“Bahala” Filipino Calligraphy by Kristian Kabuay
Sunday, November 9, 2014
|Join us for an evening of multi-genre storytelling to celebrate local talent, community, and creativity. They will share their stories, treating our minds to the art of the verve. This month’s lineup features a fresh selection of San Francisco writers: Tommy Butler, Mark Alvarez, Arvin Temkar, and Wendellen Li.No RSVP required, this is a free event. Enjoy the captivating stories, stimulating conversations, tasty bites and libation in the vibrant ambiance of Ensoma’s Salon de Beauté.
ABOUT THE READERS:
Tommy Butler is an award-winning fiction writer and screenwriter. His fiction has most recently appeared in Oxford Magazine, and he was a 2014 Peter Taylor Fellow at The Kenyon Review Writers Workshop. He has also been a Writer-in-Residence at The Screenwriters Colony. His feature screenplay, Half Life, is currently in development with Wishbone Films and Tracey Becker. He currently lives in San Francisco, but has called many places home, including Connecticut, New Hampshire, La Jolla, Boston and New York City. He has recently completed his second novel.
Mark Alvarez is a writer and translator with a comedic flair. He is based in San Francisco where it’s dry, but is originally from Florida where it’s humid. He hopes there is a market for science fiction that combines early modern metaphysics with the latest advances in stupid jokes. He has written for BNP Paribas, La Redoute and SF Fash + Tech and translated for Le Monde, The Next Web and French startups in Silicon Valley. He writes comedy about history at his blog WTFvsWW2.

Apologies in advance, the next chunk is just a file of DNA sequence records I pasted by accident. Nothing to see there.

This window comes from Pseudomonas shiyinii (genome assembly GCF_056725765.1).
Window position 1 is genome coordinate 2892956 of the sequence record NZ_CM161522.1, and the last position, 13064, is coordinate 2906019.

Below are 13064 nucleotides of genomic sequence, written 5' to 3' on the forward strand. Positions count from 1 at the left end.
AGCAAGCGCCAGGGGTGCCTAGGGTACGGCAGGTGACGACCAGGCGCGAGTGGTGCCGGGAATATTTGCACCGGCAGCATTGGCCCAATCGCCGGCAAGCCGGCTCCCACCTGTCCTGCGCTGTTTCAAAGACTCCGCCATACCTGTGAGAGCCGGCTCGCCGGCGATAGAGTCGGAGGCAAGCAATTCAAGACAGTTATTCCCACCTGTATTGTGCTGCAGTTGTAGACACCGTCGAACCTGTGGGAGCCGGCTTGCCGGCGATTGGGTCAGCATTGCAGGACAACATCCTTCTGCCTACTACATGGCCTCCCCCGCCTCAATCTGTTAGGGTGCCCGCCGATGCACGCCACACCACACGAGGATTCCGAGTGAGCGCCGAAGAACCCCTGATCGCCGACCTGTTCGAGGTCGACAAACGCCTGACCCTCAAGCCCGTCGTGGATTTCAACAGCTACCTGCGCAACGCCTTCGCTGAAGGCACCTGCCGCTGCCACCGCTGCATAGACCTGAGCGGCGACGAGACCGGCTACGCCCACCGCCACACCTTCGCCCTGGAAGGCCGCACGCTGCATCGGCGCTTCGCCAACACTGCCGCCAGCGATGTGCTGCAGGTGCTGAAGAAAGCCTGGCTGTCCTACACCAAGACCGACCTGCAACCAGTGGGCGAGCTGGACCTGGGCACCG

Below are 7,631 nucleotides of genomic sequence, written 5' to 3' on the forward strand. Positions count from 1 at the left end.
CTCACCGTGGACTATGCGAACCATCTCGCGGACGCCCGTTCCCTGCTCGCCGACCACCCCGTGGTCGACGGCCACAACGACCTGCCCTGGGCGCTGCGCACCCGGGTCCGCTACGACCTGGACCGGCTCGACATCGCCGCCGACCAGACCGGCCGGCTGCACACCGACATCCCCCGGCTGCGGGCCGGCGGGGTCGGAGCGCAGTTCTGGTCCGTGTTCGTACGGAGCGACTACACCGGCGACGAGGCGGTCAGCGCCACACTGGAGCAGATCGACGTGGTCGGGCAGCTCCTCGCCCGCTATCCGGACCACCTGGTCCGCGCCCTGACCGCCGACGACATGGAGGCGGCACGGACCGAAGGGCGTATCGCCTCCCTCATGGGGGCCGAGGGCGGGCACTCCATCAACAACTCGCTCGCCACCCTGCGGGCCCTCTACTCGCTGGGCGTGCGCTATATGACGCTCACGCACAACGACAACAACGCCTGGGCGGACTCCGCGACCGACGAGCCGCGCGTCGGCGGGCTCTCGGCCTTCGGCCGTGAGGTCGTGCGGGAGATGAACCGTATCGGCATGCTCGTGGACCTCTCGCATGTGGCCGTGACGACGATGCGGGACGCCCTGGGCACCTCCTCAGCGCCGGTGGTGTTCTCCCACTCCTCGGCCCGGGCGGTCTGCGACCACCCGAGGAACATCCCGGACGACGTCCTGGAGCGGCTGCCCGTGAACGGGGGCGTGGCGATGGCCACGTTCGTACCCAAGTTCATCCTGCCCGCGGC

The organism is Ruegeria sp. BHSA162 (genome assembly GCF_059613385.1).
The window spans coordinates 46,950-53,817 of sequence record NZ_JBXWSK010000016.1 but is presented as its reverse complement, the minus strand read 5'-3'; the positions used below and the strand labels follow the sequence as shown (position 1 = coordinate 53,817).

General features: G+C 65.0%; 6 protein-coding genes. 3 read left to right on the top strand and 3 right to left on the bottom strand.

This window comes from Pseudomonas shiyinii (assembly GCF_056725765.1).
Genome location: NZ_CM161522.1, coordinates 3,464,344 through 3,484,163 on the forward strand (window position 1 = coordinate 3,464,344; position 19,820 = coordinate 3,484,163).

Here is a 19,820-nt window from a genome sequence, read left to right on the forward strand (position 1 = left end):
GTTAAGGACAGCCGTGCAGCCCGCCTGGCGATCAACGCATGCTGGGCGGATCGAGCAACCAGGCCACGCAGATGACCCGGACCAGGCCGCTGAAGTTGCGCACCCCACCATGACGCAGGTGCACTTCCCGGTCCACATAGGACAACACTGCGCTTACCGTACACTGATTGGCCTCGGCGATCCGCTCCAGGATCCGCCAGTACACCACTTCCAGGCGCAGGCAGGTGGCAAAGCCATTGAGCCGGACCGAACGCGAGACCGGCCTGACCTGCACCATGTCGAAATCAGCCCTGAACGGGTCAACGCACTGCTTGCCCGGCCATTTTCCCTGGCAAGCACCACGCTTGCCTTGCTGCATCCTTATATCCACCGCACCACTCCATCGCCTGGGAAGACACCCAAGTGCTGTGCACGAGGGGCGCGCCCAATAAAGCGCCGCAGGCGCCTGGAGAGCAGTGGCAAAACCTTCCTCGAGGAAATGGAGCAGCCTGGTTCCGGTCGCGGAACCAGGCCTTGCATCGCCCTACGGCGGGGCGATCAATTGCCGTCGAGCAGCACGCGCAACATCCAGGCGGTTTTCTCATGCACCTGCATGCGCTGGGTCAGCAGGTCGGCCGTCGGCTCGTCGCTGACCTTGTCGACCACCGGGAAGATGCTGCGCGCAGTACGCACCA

Arvin Temkar is a San Francisco-based writer and journalist. His essays have appeared in Hyphen and Paste magazines, and his journalism in newspapers from Guam to Brooklyn. He is also a contributing editor at Hyphen, and is into ramen noodles and Hank Williams.
Wendellen Li is a writer, also based in San Francisco. More below.
ABOUT SNAP FICTION:
Snap Fiction is a project by Wendellen Li that curates and refocuses short fiction for the digital age—fiction that fits the eye. It rejects the classic definition of a short story as one that can be “read at one sitting,” in the words of Edgar Allan Poe, and instead proposes a new parameter for consideration: the screen. If evolution of form reflects the changing demands of readership and markets for publication, then traditional measures, i.e. word count, page length, and duration, are less relevant to electronic displays of text. The essence of a work of art being its unity of impression and of effect, limiting text to fit the size of a screen allows for an uninterrupted reading experience—the beauty and immense force derived from totality is preserved.